World road race champion Peter Sagan will seek Olympic gold in Rio on his mountain bike.
The Slovak Olympic Committee announced Tuesday that Sagan, one of the most popular and successful cyclists in the world, was awarded its lone starting spot in the mountain biking event at the Summer Games.
Sagan tested the difficult road course in Rio de Janeiro in January and decided it was too hilly for him to contend. So he turned his attention to mountain biking, where he is a former junior world champion.
Peter Privara of the Slovak Cycling Association said Sagan gave up his road spot for the mountain biking spot. Martin Haring and Patrik Tybor will start the road race instead, with Michal Lami the mountain bike alternate.
Sagan rode a pair of mountain bike races in April, crashing during a race in Austria before finishing fourth in a race in the Czech Republic. That performance earned him enough ranking points to compete in Rio.
Sagan is scheduled to ride the Tour de France for Team Tinkoff in July, targeting stage wins and the green points jersey that he's won the past four years. Then he'll turn his attention to the mountain bike, with a four-week training block that he hopes will prepare him to compete for gold in the cross-country race on Aug. 21.
''He will not go to Rio just to take part but to aim for a good position,'' Privara said.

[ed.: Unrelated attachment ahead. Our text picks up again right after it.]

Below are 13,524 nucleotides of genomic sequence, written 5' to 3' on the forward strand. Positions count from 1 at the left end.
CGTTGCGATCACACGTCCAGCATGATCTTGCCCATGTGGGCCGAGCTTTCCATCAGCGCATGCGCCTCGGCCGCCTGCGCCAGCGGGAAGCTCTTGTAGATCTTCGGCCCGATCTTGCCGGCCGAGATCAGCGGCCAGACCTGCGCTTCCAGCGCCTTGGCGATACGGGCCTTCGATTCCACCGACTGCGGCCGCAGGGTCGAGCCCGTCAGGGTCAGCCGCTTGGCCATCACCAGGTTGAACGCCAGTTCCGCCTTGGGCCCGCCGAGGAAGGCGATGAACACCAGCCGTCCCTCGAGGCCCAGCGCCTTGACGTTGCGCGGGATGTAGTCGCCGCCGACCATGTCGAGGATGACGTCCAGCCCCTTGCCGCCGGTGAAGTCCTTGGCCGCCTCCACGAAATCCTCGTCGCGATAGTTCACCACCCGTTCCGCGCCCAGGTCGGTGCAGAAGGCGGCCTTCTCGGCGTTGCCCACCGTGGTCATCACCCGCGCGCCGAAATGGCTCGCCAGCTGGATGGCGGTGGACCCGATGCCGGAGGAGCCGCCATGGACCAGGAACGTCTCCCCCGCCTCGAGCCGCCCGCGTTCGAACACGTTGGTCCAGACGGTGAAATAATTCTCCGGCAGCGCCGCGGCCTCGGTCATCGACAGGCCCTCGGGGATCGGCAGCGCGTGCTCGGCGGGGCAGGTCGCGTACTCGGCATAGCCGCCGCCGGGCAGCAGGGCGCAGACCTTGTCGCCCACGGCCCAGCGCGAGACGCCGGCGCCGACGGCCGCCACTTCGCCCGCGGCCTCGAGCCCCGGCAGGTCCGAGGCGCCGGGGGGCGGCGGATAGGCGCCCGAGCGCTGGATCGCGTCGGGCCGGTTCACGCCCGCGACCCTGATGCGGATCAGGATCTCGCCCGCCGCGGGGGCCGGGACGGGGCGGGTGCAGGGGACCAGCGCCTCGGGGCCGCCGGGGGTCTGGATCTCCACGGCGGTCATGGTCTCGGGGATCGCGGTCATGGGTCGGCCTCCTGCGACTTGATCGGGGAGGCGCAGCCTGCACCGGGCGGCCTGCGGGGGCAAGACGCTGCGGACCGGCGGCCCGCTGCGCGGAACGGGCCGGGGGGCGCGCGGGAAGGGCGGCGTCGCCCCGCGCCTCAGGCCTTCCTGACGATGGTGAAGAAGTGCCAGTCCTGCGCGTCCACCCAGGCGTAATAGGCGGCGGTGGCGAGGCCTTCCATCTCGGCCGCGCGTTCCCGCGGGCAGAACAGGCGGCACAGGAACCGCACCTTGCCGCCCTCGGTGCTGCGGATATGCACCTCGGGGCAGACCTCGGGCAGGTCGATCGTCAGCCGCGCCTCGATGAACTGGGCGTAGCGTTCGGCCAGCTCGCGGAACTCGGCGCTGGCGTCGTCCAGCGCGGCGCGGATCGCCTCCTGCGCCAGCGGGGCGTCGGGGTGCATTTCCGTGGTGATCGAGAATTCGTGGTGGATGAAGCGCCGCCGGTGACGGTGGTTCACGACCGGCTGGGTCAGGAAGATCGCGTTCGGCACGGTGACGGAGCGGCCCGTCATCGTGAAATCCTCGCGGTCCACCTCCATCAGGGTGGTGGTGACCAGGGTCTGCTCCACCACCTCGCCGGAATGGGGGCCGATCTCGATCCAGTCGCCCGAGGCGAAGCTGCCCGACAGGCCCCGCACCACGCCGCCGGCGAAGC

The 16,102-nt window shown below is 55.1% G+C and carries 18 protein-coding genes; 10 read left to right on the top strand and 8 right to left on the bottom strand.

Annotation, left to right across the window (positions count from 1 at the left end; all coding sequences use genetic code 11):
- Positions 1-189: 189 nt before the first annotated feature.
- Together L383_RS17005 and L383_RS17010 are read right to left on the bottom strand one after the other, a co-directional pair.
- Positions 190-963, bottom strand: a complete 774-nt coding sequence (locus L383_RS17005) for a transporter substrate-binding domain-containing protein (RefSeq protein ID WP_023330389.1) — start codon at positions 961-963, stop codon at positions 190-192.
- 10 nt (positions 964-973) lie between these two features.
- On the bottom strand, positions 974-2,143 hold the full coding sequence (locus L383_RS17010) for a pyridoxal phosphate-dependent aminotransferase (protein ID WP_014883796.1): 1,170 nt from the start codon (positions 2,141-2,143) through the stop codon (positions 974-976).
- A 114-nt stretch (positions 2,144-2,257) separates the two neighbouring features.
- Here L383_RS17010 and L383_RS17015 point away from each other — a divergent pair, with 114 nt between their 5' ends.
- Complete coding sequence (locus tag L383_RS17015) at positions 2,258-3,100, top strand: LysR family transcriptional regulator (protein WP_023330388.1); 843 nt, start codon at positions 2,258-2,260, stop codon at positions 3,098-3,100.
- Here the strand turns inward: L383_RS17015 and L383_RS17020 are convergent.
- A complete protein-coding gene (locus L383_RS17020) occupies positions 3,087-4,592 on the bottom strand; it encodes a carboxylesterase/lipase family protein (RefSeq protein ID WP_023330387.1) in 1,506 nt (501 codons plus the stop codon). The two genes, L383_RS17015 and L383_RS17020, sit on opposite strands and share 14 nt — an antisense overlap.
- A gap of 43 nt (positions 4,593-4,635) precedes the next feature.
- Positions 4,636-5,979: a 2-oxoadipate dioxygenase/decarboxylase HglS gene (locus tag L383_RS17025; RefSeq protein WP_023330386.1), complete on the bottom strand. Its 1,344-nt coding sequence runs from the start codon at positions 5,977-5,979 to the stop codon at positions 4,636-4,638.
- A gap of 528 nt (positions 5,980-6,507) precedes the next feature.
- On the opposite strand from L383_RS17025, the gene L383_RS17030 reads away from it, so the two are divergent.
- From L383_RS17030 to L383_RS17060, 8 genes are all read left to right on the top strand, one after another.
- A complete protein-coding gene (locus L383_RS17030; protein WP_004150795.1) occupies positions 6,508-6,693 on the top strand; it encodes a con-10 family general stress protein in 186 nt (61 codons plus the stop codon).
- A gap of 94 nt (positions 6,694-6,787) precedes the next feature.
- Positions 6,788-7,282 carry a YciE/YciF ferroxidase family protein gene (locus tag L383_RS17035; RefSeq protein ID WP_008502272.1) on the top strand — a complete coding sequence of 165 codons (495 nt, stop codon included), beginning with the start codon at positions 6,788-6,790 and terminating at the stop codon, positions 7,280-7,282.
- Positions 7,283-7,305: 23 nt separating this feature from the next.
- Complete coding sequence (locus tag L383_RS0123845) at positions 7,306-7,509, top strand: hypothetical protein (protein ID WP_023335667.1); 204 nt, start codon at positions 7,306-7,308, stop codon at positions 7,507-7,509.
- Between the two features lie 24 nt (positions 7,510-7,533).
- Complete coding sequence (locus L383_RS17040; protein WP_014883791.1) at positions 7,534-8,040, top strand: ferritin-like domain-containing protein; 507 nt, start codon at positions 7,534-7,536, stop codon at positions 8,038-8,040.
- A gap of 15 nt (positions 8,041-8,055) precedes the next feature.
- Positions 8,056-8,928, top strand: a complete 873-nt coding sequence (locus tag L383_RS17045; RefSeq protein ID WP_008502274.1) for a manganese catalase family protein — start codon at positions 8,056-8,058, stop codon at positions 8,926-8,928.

Sagan won the world road race championship with an inspired ride last fall in Richmond, Virginia. He is also coming off a strong performance at the Tour of California that included a pair of stage victories, then remained in the U.S. to put in an altitude training block in Utah - both on the road and his mountain bike.
Sagan competed in the road race at the London Olympics in 2012. He was among the prerace favorites but missed the crucial break and finished in a large group nearly a minute back of winner Alexander Vinokourov.
Slovakia has competed as an independent nation at the Olympics since the 1994 Winter Games, but it has yet to win a cycling medal. Anton Tkac won gold in track cycling at the 1976 Montreal Olympics for Czechoslovakia.
''The aim is to give Slovakia the best possible result,'' John Zilova, the head of Slovakia's mountain bike team, said in a statement. ''Peter Sagan in the past managed to win the world title in mountain biking, so his chances of a good outcome are realistic. At the moment, I can confirm support for the plan from all of the nominees.''